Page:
A Lifelong Bromance with Books
Levar Burton started it all. I remember being in second grade when Reading Rainbow would come on. That theme song alone just made it so appealing to read; it made books sound like these amazing mystical things that would transport you to another dimension. I discovered dinosaurs through books, and how could any second grader resist dinosaurs? Later on Jerry Spinelli would really ignite my bromance with books with a book called Maniac Magee. But if any one person had the biggest influence on me, it was my dad. On weekends he would seen my sisters and I to the thrift store to find anything of value, and he always sent us to the book aisles to pick out what we wanted. I started my book collection with books by Michael Crichton, who gave us Jurassic Park – again with the dinosaurs!
But from Crichton on I discovered better authors and books that I thought I would never read. John Grisham kept me company in 8th grade; later I discovered Stephen King and then I found that dead authors wrote some of the best books in the universe – my favorites being Cervantes, Dostoyevsky, and Tolstoy. I began going on these thrift store raids myself and wandered the aisles of the many used book stores in my city looking for everything that stood out to me. I can easily drop 5 bucks for a stack of books as tall as a five year old. You know how some people will wait for a movie to come out on DVD? I wait for books to come out on Salvation Army.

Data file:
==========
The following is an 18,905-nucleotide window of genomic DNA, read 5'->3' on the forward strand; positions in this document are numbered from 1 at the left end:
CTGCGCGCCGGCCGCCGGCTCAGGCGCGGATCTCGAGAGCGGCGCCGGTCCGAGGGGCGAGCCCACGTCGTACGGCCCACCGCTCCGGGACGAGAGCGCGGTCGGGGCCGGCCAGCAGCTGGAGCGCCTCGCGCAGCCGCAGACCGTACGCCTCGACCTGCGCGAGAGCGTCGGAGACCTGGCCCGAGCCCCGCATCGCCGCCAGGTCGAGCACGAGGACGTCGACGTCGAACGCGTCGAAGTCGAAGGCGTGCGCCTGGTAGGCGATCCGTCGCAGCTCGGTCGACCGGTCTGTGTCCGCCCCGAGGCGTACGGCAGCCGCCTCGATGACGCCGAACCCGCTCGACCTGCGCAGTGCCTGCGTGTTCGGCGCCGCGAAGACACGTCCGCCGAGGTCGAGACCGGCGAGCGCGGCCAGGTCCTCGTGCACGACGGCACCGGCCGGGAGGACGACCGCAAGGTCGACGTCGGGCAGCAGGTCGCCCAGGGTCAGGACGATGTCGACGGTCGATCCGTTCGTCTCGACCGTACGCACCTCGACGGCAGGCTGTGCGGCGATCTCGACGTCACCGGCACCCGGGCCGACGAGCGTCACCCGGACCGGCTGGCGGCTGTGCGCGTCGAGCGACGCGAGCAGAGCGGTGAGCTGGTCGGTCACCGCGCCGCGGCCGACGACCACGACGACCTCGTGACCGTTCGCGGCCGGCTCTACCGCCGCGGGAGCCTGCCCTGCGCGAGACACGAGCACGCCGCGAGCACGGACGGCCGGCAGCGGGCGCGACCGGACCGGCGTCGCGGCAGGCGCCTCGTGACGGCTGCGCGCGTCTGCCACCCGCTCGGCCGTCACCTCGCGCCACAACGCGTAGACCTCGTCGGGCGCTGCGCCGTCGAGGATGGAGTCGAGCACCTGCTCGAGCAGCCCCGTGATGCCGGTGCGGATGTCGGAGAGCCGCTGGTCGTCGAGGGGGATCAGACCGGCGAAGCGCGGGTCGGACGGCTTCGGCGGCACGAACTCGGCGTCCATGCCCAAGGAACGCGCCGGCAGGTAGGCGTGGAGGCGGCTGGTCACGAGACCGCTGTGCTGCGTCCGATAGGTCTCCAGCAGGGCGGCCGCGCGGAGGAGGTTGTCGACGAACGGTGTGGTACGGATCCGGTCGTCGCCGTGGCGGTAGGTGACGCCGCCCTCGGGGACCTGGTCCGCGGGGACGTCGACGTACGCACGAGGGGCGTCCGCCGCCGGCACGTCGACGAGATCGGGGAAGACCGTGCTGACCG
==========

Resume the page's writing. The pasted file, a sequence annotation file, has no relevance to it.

I’m 25 years old now and basically live in a library, books just occupying as much shelf space on my entire wall and spilling onto the floor in stacks. To think that there are people who have collected even more books than I have just astounds me. I don’t even think I will outlive the books that I’ve amassed throughout the years so I tend to be very picky about what I buy. I did the math – human beings on average have only hundreds of thousands of hours to live on this planet. I figure that to get my money’s worth from the things that I purchase, I better enjoy them as much as I possibly can. I don’t but a Playstation 3 because I have books in my room I haven’t even opened yet, DVDs I’ve only seen twice, music I’ve listened to once. While I do play video games, I’ll only play at a friend’s house or online when I don’t really feel like reading. But for me,actually investing in a gaming system would be pointless. Can you imagine the amount of time I would have to spend on a PS3, mastering all the video games available, to get my money’s worth? Now, maybe if I lived a couple hundred years I might gives video games a shot. I think people have to pick and choose their interests; mine were pretty much chosen a long time ago.